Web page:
8. Although neither representative had had prior sight of the Rule 24 response, both representatives confirmed that they were not disadvantaged. We noted the absence from the Rule 24 response of any mention of Celik (EU exit; marriage; human rights) [2022] UKUT 220 (IAC).
9. Mr Plowright noted that the Court of Appeal was currently considering an application for permission to appeal in Celik but conceded that the Upper Tribunal was bound by that case law. In light of this Mr Plowright was unable to put forward any positive arguments. We indicated that we did not need to hear from Ms Nolan. At the conclusion of the hearing we gave our decision, upholding the decision of the First-tier Tribunal.
10. We agree with Mr Plowright that the decision of the (then) Presidential panel in Celik is determinative of the issues in this appeal. The appellant was required to satisfy the requirements of Appendix EU, in particular EU14 and annex 1, which required the appellant to have a ‘relevant document’, which established her relationship as a durable partner, produced to the respondent prior to the end of the transition period, the specified date of 31 December 2020.

11. The appellant had neither applied to the respondent nor been accepted by the respondent to be a durable partner before the end of the transition period. Like the appellant in Celik therefore the respondent had no facilitation duty.
12. For the reasons set out at [44] to [60] of Celik, the appellant in this case is also not within the scope of the Withdrawal Agreement. As the Tribunal explained at [56] of Celik, the appellant:
“has no right to call upon the respondent to provide him with a document evidencing his ‘new residence status’ arising from the Withdrawal Agreement because that Agreement gives him no such status. He is not within the terms of Article 10 and so cannot show that he is a family member for the purposes of Article 18 or some other person residing in the United Kingdom in accordance with the conditions set out in Title II of Part 2”.
13. The appellant’s first ground therefore cannot succeed, as a person in the appellant’s position is not a family member for the purposes of Article 18 of the Withdrawal Agreement. The appellant’s entry and residence were not being facilitated by the respondent before 11pm on 31 December 2020 and P had not applied for such facilitation. As Celik made clear, a person in this position has no substantive rights under the Withdrawal Agreement. Although the decision of the First-tier Tribunal predated Celik, there was no error in the judge’s findings that, as a residence card had not been issued, no right of residence had been acquired.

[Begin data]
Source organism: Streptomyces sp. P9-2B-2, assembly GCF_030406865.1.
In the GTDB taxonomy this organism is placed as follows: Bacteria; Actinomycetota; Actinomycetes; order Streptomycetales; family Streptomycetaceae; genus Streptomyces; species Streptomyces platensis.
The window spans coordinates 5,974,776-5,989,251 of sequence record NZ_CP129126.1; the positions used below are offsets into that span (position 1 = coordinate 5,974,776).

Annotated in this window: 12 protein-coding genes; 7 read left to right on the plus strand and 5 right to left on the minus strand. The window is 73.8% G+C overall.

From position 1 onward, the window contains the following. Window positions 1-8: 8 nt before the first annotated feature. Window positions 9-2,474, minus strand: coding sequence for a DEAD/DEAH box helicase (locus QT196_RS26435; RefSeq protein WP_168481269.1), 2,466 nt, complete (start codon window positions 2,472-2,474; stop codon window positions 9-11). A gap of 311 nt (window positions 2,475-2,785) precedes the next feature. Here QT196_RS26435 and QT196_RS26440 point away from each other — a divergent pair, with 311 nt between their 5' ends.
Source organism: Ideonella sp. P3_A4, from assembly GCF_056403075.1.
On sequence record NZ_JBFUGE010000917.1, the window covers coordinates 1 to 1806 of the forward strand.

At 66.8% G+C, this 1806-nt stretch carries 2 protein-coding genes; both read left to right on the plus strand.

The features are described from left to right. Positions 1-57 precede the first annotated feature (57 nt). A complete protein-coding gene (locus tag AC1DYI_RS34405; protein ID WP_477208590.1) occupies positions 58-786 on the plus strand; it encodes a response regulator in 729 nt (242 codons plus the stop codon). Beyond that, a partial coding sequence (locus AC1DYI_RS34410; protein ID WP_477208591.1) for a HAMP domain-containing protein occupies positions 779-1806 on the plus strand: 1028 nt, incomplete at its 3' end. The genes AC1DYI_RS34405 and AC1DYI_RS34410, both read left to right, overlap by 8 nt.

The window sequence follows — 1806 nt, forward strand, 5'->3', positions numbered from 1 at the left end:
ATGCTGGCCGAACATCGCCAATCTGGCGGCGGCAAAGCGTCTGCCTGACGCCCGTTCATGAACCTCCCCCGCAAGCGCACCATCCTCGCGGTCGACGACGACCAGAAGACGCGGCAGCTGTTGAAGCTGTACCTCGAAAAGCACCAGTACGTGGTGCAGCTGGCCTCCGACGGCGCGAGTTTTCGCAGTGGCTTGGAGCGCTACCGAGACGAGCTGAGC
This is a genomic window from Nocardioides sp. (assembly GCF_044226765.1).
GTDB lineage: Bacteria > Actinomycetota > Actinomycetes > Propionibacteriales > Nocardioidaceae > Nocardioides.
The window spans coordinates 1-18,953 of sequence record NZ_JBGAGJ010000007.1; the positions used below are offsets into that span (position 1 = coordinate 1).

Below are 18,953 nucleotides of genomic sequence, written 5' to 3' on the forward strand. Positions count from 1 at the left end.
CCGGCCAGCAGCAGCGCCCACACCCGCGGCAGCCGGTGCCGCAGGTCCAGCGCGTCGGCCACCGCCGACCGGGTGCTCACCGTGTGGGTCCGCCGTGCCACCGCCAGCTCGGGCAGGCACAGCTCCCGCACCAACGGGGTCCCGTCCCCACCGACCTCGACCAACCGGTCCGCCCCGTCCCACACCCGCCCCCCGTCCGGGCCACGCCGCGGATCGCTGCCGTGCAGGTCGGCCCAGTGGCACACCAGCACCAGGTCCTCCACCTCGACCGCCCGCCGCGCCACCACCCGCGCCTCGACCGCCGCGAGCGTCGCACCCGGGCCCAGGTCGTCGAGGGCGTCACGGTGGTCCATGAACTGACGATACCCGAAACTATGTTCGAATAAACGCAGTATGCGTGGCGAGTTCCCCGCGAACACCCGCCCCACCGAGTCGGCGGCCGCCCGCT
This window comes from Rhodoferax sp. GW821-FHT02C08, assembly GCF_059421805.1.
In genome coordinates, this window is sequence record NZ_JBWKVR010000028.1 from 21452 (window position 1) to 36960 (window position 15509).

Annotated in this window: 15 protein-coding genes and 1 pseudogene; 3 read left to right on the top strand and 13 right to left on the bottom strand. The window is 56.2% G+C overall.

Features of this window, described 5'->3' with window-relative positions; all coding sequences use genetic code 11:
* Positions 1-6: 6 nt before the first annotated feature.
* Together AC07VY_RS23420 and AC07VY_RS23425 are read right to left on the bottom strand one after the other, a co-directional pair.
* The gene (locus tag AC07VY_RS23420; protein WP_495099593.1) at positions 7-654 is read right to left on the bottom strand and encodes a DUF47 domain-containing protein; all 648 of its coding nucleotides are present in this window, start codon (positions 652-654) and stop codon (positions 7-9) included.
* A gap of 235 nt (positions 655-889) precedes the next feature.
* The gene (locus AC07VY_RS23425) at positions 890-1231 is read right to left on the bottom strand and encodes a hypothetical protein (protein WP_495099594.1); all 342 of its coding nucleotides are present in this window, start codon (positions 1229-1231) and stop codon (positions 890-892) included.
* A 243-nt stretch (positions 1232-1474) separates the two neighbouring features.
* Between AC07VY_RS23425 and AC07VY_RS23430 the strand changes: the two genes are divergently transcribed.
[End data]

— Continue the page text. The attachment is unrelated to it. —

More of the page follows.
14. The appellant’s second ground, on proportionality, is also unable to succeed, as without any substantive rights under the Withdrawal Agreement, the appellant can have no recourse to the concept of proportionality in Article 18.1(r) of the Withdrawal Agreement (paragraphs 61-66 of Celik applied).
15. The third ground in respect of the best interests of the appellant’s child is equally unable to succeed. It was submitted in the grounds of appeal that the welfare of the appellant and sponsor’s child, born on 2 March 2020, and their best interests had not been considered as required under section 55 of the Borders, Citizenship and Immigration Act 2009. Whilst the absence of any mention before the First-tier Tribunal of those best interests does not obviate the need for decision makers to have regard to the need to safeguard and promote the welfare of children in the UK, any error is not material. The grounds do not identify what factors ought to have been considered by the judge and there is nothing in the evidence before the First-tier Tribunal that might have suggested that it was anything other than in the child’s best interests to continue to be with her parents. Whilst the appellant’s appeal was dismissed, there is no removal decision and as indicated in the respondent’s Rule 24 review, it does not necessarily follow that appellant or her child will be removed.
16. Whilst it was quite properly not argued that there was any human rights ground before us in respect of any future removal, we note what was said in Celik, that whilst regulation 9(4) of the Immigration (Citizens’ Rights) (EU Exit) Regulations 2020 confers a power to consider a human rights ground of appeal, this is subject to the prohibition under regulation 9(5) where the consent of the respondent is required. No consent was sought or given in this case and the First-tier Tribunal Judge was therefore prevented from considering any Article 8 argument.

Notice of Decision
The appellant’s appeal is dismissed. The decision of the First-tier Tribunal did not involve an error on a point of law such that it falls to be set aside. The decision to dismiss the appeal shall stand.

M M Hutchinson

Deputy Upper Tribunal Judge Hutchinson

Date: 21 November 2022

To the Respondent
Fee Award
As we have dismissed the appeal, there can be no fee award.